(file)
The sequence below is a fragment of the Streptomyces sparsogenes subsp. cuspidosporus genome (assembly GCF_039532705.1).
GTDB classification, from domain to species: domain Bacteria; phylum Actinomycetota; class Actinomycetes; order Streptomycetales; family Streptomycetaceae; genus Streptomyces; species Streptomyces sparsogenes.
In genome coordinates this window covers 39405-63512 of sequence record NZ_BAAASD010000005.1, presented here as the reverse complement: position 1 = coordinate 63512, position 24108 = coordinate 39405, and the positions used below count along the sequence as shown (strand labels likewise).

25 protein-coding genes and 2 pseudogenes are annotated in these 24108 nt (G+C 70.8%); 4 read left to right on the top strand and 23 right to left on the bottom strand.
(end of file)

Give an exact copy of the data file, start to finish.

The sequence below is a fragment of the Streptomyces sparsogenes subsp. cuspidosporus genome (assembly GCF_039532705.1).
GTDB classification, from domain to species: domain Bacteria; phylum Actinomycetota; class Actinomycetes; order Streptomycetales; family Streptomycetaceae; genus Streptomyces; species Streptomyces sparsogenes.
In genome coordinates this window covers 39405-63512 of sequence record NZ_BAAASD010000005.1, presented here as the reverse complement: position 1 = coordinate 63512, position 24108 = coordinate 39405, and the positions used below count along the sequence as shown (strand labels likewise).

25 protein-coding genes and 2 pseudogenes are annotated in these 24108 nt (G+C 70.8%); 4 read left to right on the top strand and 23 right to left on the bottom strand.